Nature-based Tourism and Conservation
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Nature-based Tourism and Conservation

New Economic Insights and Case Studies

Clem Tisdell and Clevo Wilson

Nature-based Tourism and Conservation unearths new or neglected principles relevant to tourism and recreational economics, environmental valuation and economic theory. Its three parts have chapters on nature-based tourism and its relationships to conservation including case studies dealing with the consequences of World Heritage listing of natural sites, Antarctic, subtropical and tropical national park-based tourism and an NGO’s conservation efforts modelled on ecotourism. The final part focuses on tourism utilizing particular wildlife, including sea turtles, whales, penguins, royal albatross, glow-worms and tree kangaroos.
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Chapter 4: World Heritage Listing of Australian Natural Sites: Effects on Tourism, Economic Value and Conservation

Clem Tisdell and Clevo Wilson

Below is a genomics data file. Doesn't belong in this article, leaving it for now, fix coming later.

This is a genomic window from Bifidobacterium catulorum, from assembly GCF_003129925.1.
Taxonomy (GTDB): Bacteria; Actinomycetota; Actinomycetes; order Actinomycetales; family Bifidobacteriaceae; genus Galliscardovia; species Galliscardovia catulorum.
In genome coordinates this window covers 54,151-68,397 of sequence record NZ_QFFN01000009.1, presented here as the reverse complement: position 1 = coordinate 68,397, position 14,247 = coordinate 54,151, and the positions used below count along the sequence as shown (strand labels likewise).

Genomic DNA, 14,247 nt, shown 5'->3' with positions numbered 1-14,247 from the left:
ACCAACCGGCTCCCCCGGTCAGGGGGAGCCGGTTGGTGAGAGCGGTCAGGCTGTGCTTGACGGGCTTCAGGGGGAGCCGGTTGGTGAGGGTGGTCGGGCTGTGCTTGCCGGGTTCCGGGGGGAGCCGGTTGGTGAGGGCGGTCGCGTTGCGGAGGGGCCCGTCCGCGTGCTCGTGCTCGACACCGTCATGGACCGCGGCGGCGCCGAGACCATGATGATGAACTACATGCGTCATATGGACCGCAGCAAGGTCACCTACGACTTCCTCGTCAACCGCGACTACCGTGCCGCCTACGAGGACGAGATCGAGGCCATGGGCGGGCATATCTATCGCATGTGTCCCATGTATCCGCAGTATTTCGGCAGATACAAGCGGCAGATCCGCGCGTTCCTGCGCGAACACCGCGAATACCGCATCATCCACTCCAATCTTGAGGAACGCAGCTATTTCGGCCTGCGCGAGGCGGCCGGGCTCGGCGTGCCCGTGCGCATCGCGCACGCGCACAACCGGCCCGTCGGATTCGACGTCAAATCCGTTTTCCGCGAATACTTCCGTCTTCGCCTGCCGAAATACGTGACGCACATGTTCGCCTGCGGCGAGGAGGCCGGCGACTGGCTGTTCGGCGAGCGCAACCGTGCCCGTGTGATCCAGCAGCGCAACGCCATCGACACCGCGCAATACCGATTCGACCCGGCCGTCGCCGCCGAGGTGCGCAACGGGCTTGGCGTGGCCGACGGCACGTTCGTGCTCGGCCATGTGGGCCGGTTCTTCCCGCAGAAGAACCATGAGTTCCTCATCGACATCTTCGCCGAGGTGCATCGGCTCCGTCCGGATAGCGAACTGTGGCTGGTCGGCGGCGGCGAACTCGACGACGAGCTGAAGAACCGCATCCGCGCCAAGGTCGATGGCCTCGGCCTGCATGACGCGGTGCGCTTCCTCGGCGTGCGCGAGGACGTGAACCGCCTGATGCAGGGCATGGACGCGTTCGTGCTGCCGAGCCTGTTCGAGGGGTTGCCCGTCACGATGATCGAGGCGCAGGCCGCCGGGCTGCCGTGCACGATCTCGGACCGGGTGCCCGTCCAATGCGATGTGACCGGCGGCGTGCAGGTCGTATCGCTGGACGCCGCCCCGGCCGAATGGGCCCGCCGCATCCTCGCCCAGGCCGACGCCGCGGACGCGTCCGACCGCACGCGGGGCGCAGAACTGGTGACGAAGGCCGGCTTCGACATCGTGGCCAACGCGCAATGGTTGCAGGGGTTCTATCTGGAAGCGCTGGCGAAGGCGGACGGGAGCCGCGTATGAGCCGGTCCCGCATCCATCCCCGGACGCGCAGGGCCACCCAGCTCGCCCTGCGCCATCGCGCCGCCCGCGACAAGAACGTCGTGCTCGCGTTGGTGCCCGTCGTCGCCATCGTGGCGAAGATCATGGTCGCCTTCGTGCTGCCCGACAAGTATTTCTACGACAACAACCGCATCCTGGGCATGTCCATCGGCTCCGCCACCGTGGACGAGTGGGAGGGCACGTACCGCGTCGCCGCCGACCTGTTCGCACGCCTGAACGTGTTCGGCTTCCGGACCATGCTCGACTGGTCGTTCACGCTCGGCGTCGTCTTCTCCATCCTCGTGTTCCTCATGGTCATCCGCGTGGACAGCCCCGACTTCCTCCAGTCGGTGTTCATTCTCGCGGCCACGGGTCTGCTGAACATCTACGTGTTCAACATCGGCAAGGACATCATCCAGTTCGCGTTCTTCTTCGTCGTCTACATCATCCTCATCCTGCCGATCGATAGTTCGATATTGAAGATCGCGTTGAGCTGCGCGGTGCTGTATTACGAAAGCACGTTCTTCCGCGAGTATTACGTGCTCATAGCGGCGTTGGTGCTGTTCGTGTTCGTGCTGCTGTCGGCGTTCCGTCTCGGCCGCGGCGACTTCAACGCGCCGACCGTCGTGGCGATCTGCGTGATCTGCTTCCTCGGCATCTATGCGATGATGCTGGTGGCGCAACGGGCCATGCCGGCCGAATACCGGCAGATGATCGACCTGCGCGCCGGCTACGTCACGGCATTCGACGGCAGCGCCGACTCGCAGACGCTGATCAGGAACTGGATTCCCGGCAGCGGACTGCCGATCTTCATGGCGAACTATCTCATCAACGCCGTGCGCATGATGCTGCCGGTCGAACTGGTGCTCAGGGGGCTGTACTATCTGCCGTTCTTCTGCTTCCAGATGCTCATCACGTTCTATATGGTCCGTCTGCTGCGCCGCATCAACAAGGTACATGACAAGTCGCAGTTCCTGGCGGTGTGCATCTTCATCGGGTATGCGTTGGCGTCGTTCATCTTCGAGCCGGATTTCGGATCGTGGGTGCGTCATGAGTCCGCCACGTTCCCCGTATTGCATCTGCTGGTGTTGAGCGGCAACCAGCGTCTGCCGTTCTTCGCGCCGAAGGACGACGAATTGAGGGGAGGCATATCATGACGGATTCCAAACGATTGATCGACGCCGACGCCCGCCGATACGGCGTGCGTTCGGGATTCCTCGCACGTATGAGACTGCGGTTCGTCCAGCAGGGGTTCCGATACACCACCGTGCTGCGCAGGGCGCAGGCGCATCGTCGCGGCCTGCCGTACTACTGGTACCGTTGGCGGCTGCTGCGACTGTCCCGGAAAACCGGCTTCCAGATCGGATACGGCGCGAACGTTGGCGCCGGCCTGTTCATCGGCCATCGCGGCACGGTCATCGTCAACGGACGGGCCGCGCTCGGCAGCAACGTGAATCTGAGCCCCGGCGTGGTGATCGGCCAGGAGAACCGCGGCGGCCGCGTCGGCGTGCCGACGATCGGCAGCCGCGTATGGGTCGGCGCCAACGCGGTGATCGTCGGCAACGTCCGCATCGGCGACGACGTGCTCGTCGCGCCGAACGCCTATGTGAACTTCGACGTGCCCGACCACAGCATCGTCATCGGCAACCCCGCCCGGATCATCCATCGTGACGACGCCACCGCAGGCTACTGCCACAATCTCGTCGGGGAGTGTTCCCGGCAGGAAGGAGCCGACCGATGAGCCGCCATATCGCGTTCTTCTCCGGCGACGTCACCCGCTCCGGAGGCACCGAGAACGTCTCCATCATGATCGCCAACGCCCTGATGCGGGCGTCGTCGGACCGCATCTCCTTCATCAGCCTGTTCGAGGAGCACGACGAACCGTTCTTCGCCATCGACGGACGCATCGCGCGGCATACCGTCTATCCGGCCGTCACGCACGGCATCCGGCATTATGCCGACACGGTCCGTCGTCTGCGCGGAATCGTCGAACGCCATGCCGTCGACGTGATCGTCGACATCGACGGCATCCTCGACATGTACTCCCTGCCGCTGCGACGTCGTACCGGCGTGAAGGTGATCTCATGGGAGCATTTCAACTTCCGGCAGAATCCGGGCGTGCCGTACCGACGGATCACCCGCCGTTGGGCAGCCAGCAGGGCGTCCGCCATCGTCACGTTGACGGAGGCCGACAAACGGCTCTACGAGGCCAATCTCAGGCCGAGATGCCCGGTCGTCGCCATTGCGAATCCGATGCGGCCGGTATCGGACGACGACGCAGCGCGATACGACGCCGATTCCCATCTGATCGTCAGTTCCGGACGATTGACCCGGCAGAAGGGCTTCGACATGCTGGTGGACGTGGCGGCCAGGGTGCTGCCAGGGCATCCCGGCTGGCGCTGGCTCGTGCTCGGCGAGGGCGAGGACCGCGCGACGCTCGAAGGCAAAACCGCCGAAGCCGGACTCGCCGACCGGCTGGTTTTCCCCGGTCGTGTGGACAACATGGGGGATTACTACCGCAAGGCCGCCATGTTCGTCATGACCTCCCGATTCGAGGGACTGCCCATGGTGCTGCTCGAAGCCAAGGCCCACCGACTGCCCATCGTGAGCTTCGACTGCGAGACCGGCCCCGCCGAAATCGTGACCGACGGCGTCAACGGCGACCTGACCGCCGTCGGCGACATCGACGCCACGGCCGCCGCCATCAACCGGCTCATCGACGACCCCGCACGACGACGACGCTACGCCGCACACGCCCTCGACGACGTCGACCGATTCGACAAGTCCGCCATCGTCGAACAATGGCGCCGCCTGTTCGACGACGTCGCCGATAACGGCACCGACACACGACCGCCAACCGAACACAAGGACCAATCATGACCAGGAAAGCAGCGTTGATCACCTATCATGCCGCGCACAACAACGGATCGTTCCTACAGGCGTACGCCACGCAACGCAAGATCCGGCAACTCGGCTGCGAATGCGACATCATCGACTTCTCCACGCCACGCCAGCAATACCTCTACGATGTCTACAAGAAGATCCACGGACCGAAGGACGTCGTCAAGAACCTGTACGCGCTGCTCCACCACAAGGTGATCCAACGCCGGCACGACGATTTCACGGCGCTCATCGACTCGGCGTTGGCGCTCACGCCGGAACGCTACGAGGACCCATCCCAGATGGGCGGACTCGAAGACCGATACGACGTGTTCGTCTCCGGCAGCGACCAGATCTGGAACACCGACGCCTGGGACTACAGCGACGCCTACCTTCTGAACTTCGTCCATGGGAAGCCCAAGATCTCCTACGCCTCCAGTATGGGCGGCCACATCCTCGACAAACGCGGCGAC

4.1 INTRODUCTION The Convention Concerning the Protection of World Cultural and Natural Heritage was adopted by the General Conference of the United Nations Educational, Scientific and Cultural Organization (UNESCO) in November 1972. The impetus for developing this convention came from the United Nations Conference on the Human Environment held in Stockholm in 1972. The preamble to the convention points out that ‘parts of the cultural and natural heritage are of outstanding interest and therefore, need to be preserved as part of the world heritage of mankind as a whole’. The convention is designed to address this need. Properties are only accepted for listing as World Heritage (WH) properties if they have ‘values that are outstanding and universal’. They must meet at least one of 10 criteria (Anon, 2010a). The criteria for selection for natural heritage are that a property should satisfy one or more of the following requirements: 1. 2. should ‘contain superlative natural phenomena or areas of exceptional natural beauty and aesthetic importance’; should contain ‘outstanding examples representing major stages of the Earth’s history; including the record of life, significant on-going geological processes in the development of landforms, or significant geomorphic or physiographic features’; should possess ‘outstanding examples representing significant ongoing ecological and biological processes in the evolution and development of terrestrial fresh water, coastal and marine ecosystems and communities of plants and animals’; or should have ‘the most important and significant natural habitats for on-site conservation of biological diversity, including those containing threatened species of outstanding universal value...

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